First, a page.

David Bourget (Western Ontario)
David Chalmers (ANU, NYU)
Rafael De Clercq
Ezio Di Nucci
Jonathan Jenkins Ichikawa
Jack Alan Reynolds
Learn more about PhilPapers
Business Ethics Quarterly 5 (2):313-328 (1995)
The law of insider trading has progressed from an expansive approach, according to which all trading on nonpublic information was considered illegal, to a constricted approach, under which corporate outsiders are permitted to trade on nonpublic information provided such trading does not breach a fiduciary duty. This article analyzes both the former, expansive theory and the currently utilized constricted theory, within a framework of basic tenets of the American capitalist social contract regarding legitimacy of property claims. The existing constricted approach to the regulation of insider trading is found to be deficient in meeting the expectations of two core components of the social contract: it discourages procedural equality of opportunity, and it endorses claims to property that are not characterized by legitimate methods of acquisition or transfer. Because the old, expansive regulatory interpretation was more consistent with the terms of the social contract in regard to property claims, it served our economic and ethical expectations more effectively than the system presently in place. Accordingly, the article culminates in a recommendation that the expansive approach to regulating insider trading be reestablished under Unites States law
|Keywords||No keywords specified (fix it)|
|Categories||categorize this paper)|
Setup an account with your affiliations in order to access resources via your University's proxy server
Configure custom proxy (use this if your affiliation does not provide a proxy)
|Through your library|
References found in this work BETA
No references found.
Citations of this work BETA
No citations found.
Similar books and articles
Richard L. Lippke (1993). Justice and Insider Trading. Journal of Applied Philosophy 10 (2):215-226.
Yulong Ma & Huey-Lian Sun (1998). Where Should the Line Be Drawn on Insider Trading Ethics? Journal of Business Ethics 17 (1):67-75.
Robert W. McGee (2010). Analyzing Insider Trading From the Perspectives of Utilitarian Ethics and Rights Theory. Journal of Business Ethics 91 (1):65 - 82.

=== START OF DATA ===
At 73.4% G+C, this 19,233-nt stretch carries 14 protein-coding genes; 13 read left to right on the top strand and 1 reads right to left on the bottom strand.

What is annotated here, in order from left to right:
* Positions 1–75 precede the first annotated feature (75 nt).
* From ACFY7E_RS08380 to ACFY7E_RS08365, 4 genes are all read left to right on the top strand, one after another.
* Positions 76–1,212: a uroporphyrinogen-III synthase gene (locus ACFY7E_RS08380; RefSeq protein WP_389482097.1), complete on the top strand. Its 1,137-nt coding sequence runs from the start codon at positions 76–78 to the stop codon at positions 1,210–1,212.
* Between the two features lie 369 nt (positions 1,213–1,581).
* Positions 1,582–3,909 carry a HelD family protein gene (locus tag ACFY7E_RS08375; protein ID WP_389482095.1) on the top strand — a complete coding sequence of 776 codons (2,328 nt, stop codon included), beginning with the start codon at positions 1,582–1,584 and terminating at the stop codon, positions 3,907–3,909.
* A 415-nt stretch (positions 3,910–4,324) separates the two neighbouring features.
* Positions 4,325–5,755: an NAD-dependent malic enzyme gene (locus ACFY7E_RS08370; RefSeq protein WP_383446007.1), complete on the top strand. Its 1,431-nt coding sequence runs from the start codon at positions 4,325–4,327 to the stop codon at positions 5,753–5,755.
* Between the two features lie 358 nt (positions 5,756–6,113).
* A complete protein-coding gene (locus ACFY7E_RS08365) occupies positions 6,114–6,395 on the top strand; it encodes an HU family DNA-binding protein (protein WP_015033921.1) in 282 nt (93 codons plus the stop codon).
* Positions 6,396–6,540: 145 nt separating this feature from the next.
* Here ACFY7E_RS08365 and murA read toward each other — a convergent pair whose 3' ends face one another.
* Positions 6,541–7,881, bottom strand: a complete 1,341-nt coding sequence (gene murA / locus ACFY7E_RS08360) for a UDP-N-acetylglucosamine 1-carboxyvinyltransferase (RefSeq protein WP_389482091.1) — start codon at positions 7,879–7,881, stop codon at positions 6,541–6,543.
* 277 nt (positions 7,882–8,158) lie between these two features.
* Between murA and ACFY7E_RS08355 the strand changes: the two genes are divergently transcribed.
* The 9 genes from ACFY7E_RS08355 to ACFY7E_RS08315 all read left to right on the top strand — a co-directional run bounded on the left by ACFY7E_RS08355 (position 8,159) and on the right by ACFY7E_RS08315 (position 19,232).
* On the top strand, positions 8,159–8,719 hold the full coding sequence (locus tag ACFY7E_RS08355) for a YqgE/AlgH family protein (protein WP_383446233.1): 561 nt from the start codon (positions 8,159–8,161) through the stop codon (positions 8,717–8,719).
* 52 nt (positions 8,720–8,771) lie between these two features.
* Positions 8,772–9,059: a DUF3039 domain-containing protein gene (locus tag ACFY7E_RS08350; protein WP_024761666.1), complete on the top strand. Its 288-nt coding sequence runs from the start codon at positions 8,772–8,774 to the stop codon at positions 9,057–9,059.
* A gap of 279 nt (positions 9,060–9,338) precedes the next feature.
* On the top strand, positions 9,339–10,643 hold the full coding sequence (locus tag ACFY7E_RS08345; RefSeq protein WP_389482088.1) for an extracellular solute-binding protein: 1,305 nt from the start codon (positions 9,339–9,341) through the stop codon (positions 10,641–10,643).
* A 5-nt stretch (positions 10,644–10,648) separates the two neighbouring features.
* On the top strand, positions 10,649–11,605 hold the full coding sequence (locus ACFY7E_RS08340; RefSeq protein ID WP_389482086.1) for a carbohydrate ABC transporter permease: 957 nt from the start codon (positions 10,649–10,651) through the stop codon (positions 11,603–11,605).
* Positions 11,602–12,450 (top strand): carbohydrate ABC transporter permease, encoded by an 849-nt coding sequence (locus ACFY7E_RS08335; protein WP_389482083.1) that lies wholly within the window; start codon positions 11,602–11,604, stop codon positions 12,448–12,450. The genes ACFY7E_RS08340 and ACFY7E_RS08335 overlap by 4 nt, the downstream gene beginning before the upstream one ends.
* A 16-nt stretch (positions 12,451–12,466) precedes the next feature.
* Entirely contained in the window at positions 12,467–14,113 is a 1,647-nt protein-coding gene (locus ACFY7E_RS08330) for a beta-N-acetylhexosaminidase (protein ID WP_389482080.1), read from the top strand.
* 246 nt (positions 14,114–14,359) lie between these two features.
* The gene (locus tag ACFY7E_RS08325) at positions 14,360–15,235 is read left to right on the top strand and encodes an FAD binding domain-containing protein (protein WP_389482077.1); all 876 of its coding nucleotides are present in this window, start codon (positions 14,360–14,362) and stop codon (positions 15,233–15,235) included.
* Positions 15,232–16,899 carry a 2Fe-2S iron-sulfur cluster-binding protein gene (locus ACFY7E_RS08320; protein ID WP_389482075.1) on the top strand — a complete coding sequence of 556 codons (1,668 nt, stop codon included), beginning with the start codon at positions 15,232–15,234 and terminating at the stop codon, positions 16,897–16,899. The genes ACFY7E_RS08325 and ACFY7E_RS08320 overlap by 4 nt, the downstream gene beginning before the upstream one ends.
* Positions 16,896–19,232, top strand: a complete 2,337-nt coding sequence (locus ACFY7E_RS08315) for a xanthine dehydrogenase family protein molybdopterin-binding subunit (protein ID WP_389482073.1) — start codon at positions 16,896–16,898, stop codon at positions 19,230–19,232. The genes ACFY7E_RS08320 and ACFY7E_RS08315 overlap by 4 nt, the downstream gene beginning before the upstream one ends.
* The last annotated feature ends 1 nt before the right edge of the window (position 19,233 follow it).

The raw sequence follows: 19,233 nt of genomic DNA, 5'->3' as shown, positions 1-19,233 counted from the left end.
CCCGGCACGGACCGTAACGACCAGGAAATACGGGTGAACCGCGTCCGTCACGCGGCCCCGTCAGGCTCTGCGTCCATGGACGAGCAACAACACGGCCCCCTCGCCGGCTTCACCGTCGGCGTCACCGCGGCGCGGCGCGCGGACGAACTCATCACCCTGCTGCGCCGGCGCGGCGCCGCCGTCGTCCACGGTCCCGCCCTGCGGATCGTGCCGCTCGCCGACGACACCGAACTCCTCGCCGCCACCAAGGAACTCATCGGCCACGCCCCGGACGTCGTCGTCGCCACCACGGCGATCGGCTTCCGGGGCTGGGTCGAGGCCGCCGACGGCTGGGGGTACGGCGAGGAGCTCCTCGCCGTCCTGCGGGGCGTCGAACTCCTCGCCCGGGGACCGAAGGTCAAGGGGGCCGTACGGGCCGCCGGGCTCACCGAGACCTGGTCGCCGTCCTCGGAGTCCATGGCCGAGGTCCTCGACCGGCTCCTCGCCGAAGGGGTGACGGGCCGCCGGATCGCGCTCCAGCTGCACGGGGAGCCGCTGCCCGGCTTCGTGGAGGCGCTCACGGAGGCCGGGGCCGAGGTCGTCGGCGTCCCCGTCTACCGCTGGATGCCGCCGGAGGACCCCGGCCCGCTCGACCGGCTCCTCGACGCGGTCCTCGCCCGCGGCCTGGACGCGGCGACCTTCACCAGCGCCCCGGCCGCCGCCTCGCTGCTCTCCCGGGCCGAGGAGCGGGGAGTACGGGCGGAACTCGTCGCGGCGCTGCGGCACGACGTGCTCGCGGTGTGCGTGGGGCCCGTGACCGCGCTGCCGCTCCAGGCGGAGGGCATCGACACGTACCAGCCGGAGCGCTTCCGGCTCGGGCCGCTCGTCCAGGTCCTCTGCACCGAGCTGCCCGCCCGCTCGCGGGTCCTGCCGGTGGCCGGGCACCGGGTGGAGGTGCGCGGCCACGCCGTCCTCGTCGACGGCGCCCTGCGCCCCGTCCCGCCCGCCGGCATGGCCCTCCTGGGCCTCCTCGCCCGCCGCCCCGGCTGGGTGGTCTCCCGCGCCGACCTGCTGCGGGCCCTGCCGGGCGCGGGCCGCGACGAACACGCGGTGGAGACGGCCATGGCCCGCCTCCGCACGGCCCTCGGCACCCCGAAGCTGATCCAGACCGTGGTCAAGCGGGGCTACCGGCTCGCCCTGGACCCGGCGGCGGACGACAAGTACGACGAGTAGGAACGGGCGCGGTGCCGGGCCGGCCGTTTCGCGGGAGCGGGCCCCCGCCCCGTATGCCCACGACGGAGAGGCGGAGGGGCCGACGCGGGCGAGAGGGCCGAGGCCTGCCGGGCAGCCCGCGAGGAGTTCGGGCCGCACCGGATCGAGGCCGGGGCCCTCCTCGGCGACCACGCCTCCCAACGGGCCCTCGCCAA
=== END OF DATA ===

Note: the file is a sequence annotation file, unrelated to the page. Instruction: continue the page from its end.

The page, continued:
Robert W. McGee (2008). Applying Ethics to Insider Trading. Journal of Business Ethics 77 (2):205 - 217.
Jennifer Moore (1990). What is Really Unethical About Insider Trading? Journal of Business Ethics 9 (3):171 - 182.
E. Mine Cinar (1999). The Issue of Insider Trading in Law and Economics: Lessons for Emerging Financial Markets in the World. [REVIEW] Journal of Business Ethics 19 (4):345 - 353.
Peter-Jan Engelen & Luc Van Liedekerke (2007). The Ethics of Insider Trading Revisited. Journal of Business Ethics 74 (4):497 - 507.
Joseph D. Beams, Robert M. Brown & Larry N. Killough (2003). An Experiment Testing the Determinants of Non-Compliance with Insider Trading Laws. Journal of Business Ethics 45 (4):309 - 323.
Patricia H. Werhane (1989). The Ethics of Insider Trading. Journal of Business Ethics 8 (11):841 - 845.
Deryl W. Martin & Jeffrey H. Peterson (1991). Insider Trading Revisited. Journal of Business Ethics 10 (1):57 - 61.
Patricia H. Werhane (1991). The Indefensibility of Insider Trading. Journal of Business Ethics 10 (9):729 - 731.
Mohammad Abdolmohammadi & Jahangir Sultan (2002). Ethical Reasoning and the Use of Insider Information in Stock Trading. Journal of Business Ethics 37 (2):165 - 173.
Allen M. Parkman, Barbara C. George & Maria Boss (1988). Owners or Traders: Who Are the Real Victims of Insider Trading? Journal of Business Ethics 7 (12):965-971.
Added to index2011-01-09
Total downloads11 ( #338,347 of 1,938,451 )
Recent downloads (6 months)1 ( #449,299 of 1,938,451 )
How can I increase my downloads?